Q&A With Chris Swain, Chair, Game Design Dept., New York Film Academy

May 22, 2014

Chris Swain

Q: What is the first lesson to learn in becoming a successful game designer?

CS: Games are playable systems. Successful game designers understand how to prototype, playtest, iterate, and collaborate to create compelling systems independent of software development.

The only real way to learn the craft is to do it. A lot. NYFA Games students build multiple game prototypes each semester on paper (often as part of solving hard design problems for software projects). By building on paper to start, students gain a deep understanding of the craft and have the foundation of knowledge that will allow them to build for any current or future technology platform – e.g. console, mobile, handheld, location-based, etc.

Q: What do you wish you knew when you started your education in game design?

CS: I wish I understood how important collaboration skills were to my success. Game development inherently requires multiple skill sets to do well. Students who get formal training in collaboration and understand how to get what they want with other people go the farthest.

Q: How do I get the most out of the game program at NYFA?

CS: Each semester you will create a functioning digital game with classmates and an instructor who is an A-list professional game programmer. That means you get to run your own game studio each semester.

When you graduate you will have worked with multiple combinations of students and multiple different instructors and you will have a portfolio of titles under your belt.

To get the most out of the program, we encourage students to post all of their work to personal portfolio websites where potential collaborators and employers can see and play your work.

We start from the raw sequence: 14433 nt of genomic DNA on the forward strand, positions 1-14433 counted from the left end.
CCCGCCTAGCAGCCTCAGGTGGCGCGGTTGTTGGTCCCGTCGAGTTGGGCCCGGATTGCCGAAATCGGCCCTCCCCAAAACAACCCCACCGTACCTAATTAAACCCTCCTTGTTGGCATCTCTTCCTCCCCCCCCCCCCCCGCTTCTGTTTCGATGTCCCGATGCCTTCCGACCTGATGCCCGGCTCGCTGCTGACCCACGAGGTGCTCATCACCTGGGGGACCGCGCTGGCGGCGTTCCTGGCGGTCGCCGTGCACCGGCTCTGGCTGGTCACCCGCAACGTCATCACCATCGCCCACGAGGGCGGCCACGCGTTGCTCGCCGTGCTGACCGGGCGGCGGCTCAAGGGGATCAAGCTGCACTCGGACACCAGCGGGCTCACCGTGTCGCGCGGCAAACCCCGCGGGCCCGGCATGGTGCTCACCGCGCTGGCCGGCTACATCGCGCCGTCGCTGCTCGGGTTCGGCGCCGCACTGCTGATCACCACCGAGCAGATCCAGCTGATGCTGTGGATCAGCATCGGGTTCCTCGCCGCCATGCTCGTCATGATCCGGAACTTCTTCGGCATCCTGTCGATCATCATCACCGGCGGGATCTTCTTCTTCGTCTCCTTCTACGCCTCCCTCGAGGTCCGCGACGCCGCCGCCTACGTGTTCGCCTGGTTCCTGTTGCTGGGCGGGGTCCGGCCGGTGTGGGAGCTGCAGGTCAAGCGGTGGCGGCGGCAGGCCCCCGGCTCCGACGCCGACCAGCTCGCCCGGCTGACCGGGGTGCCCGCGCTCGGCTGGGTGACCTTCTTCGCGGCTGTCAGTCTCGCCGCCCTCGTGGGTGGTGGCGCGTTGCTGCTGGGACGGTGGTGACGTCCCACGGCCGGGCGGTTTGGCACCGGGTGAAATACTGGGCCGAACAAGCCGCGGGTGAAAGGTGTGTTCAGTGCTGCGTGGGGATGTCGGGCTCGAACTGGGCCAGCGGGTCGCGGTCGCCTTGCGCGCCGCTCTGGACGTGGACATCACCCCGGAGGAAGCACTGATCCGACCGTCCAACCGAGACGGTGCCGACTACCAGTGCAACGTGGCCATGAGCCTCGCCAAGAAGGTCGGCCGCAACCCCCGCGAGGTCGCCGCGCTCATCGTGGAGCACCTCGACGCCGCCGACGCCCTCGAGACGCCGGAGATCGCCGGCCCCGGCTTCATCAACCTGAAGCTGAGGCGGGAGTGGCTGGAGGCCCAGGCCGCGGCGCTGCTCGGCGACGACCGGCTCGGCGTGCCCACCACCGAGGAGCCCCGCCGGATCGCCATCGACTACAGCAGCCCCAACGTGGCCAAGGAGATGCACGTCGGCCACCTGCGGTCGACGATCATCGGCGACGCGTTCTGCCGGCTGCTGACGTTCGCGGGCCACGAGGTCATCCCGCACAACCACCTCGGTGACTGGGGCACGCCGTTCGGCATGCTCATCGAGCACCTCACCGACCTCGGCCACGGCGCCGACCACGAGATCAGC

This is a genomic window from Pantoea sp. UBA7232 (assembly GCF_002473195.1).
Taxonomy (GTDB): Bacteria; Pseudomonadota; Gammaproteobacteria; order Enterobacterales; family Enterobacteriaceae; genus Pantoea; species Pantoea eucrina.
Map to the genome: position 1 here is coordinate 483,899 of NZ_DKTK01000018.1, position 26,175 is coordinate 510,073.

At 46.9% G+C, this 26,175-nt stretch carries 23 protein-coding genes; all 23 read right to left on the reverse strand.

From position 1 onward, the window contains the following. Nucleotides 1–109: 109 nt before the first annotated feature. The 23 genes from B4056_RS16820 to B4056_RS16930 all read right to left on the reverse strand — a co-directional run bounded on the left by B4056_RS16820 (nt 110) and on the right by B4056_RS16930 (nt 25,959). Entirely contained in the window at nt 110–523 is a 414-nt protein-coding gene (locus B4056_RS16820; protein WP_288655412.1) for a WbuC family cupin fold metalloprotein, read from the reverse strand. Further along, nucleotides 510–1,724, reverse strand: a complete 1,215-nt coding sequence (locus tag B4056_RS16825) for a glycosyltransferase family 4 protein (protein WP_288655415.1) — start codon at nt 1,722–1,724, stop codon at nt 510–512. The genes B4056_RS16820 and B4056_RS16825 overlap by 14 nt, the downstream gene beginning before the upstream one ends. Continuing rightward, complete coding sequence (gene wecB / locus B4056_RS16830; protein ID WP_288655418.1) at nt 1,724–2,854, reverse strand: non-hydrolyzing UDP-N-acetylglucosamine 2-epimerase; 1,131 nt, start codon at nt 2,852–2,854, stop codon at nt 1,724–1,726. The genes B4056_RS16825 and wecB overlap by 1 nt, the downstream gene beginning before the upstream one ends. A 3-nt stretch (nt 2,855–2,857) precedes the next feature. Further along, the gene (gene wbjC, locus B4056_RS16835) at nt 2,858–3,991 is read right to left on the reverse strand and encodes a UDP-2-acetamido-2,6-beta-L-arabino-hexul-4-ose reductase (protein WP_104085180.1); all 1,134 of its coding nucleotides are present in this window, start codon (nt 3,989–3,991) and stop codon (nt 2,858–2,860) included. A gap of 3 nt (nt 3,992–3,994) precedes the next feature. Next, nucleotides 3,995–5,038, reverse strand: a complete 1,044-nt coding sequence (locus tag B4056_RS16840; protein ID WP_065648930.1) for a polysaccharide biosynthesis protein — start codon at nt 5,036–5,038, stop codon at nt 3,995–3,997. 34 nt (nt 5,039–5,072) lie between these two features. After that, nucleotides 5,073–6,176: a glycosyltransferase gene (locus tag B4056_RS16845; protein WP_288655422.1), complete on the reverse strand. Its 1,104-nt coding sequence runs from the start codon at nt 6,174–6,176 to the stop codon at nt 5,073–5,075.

Q: What is the most valuable lesson you’ve learned in your professional career?

CS: The game business moves fast. Platforms, programming languages, and business models change each year. To be able to surf on something that changes this fast you need a foundation of knowledge that transcends any one technology.

That’s why we stress playable system design independent of software. That’s also why we formally teach collaboration, Agile Development, and business of games in parallel with our design courses.

Q: Which pieces of equipment do you find most effective in your field?

CS: Having a laptop with a large screen enables you to bring your game studio and presentation station anywhere. It can be a Mac or Windows or dual-boot.

Also putting all your work in a cloud-synced folder (such as Dropbox, Google Drive, or OneDrive) means your work is always backed up and always at your fingertips via any device – e.g. phone, tablet, NYFA lab computer, etc.

A software package that we recommend for student laptops is Adobe Creative Suite. Where programming languages come and go quickly Adobe tools are timeless assets.

Q: What are the essential first steps to breaking into this field after completing a program at NYFA?

CS: We encourage all incoming students to start LinkedIn accounts and to add their entire faculty, classmates, guest speakers, and anyone else they meet while students to their network. We also post links to all the good game events happening in NY and LA every week so students can have the opportunity to meet the community as early as possible.

We encourage students to put a link to their personal portfolio sites on their LinkedIn profile and add all of their projects to their portfolio – e.g. pictures of their paper prototypes, class assignments, working software, etc.

Finally, we provide students access to an ever-evolving list of game company internship / job pages. And we provide tips for getting interviews. Breaking into the industry is a mix of doing good work and knowing people.

Q: Who do you consider to be the most influential artists in your field?

CS: Great artists in game design include Shigeru Miyamoto, Will Wright, Sid Meier, Hideo Kojima, Peter Molyneux, Rob Pardo, Cliff Bleszinski, and many others. Those stars all got where they are with the help of teams of great collaborators – including visual artists, business people, engineers, composers, and writers.

Great game studios – past and present – include: Valve, Riot Games, Blizzard, id Software, Maxis, thatgamecompany, Naughty Dog, and others.